There will inevitably come a time in your business when a client has very strong opinions about what they want and don’t want, and it can come off as negative criticism. Which may be a good sign; after all, you’re helping them make a very important decision!
In that instance you may think it is game over for your working relationship and yet it doesn’t have to be. In fact, taking criticism and turning it on its head so you establish yourself as an understanding and reliable professional will actually strengthen your relationship with either the unhappy client or the others. With the right approach you won’t have to worry about a negative review or sour memory again. Take control of all types of business relationships by healing bruises most effectively.
Knowing that 91% of customers who have had a bad experience will not willingly do business with you again1 and that if you resolve a complaint in the customer’s favour, they will do business with you 70% of the time2. The following steps are important in order to turn bad experiences on their heads.
When people have a strong opinion, they want to be heard, and the best thing to do is to let them talk for as long as they need, and actually listen. Being available to listen to their feedback is the first step in creating an open and trusting environment.
When you truly hear a client out, you learn a lot more about their needs and wants, and are more easily able to step into their shoes. The main point here is to let the customer tell their entire story without interruption. Sometimes, we just want someone to listen.
Be an Advocate
I think the best way to gain trust with someone is to show that you are on their side, and that your goals are completely aligned with theirs. When a customer begins to doubt you, their trust in you begins to waiver.
If you reassure your customer that you are completely on their side and want the exact same outcome they do, not only will it boost your credibility, but the customer’s trust in you and your relationship will be restored. Their perception of you will change drastically just with your reassuring language.
Advocating for the client will always be the biggest and strongest solution for your professional relationships, no matter what.
Being an advocate may appear to be fairly obvious. When a customer criticizes something you have done, don’t ignore them. This means going beyond taking a note of their concerns or giving an artificial or scripted response.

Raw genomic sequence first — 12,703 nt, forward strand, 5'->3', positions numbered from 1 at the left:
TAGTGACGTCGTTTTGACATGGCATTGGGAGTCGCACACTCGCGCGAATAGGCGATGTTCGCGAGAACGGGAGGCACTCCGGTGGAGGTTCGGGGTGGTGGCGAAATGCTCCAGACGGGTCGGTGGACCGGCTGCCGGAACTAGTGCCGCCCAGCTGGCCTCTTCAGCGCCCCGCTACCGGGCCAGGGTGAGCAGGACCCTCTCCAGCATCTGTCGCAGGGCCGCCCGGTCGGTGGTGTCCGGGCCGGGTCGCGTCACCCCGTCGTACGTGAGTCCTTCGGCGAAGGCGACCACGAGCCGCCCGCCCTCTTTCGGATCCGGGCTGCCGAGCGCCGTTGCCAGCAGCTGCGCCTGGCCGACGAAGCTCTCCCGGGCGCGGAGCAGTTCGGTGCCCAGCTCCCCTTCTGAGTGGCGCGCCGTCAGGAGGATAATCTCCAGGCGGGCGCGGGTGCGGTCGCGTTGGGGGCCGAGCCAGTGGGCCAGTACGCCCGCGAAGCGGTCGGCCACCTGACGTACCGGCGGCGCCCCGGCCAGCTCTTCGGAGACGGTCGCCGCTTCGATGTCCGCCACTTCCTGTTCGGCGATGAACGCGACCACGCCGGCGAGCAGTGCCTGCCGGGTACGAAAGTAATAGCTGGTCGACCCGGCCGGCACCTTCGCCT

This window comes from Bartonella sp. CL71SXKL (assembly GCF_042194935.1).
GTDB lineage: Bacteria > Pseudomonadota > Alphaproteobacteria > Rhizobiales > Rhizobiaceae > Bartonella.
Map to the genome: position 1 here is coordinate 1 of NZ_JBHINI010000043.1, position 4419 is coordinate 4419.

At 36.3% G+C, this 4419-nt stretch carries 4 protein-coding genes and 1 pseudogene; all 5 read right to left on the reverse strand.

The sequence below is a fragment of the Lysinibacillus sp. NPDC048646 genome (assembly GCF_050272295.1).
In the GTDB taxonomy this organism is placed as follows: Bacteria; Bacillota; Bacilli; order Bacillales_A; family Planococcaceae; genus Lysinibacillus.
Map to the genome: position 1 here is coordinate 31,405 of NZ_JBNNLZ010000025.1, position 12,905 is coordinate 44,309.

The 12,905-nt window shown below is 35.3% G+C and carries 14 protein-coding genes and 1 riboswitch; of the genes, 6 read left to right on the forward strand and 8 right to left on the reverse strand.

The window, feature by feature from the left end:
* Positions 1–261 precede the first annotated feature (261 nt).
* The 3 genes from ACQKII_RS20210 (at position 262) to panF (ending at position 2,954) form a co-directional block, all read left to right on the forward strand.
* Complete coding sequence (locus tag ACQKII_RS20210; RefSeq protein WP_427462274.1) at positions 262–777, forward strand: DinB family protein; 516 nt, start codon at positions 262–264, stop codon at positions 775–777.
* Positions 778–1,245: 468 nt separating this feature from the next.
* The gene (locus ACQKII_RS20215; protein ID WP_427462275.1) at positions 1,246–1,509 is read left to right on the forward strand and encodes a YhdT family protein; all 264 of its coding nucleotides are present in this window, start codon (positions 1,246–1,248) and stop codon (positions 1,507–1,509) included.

The most beneficial thing you can do for your relationship is to do your research, understand what went wrong, and seek out the best alternatives or corrections. Putting in your due diligence will not just be educational for you, but will allow you to be more empathetic towards your customers.
Whatever you decide to say, make sure that your response is respectful and sincere. You want your customers to know that you really do care about them. You should also thank them for the feedback, even if it is awful.
If you do not have a solution to the problem, it goes a long way to demonstrate that you put in some effort to find a solution.
After you have found out the problem by listening, reassured them that you are on their side, the best way to maintain a good relationship is to add value to the customer. The more consistently you engage with a customer in a way that centres around their interests, the more quickly you strengthen the relationship.
There is always more to a person or a relationship than one criticism. Remember to always put context around your follow-up and that personalizing your outreach establishes trust. You are more likely to get referrals and repeat business from customers when you are relevant and personal to their needs.
When it comes to customers, having good relationships is everything. However, it is important to have a clear plan/strategy in case something goes wrong. With a good strategy, any negative criticism will be water under the bridge if handled well; the skeptics can end up becoming your brand champions. Your overall strategy should be founded on the belief that any customer interaction will be for the benefit of the customer and that you will do whatever is possible to find solutions that will work for them.
In summary in order to turn negative criticism into positive engagement
- Listen first – Understand the problem by allowing the customer to fully express their discomfort
- Always be an advocate – Establish the customer’s confidence by showing them that your goals are aligned
- Take action – Put all your energy in resolving the matter raised by the customer
- Engage continuously – Reach out to your customers regularly with information that adds value to them.
- Be positive- water under the bridge if handled well.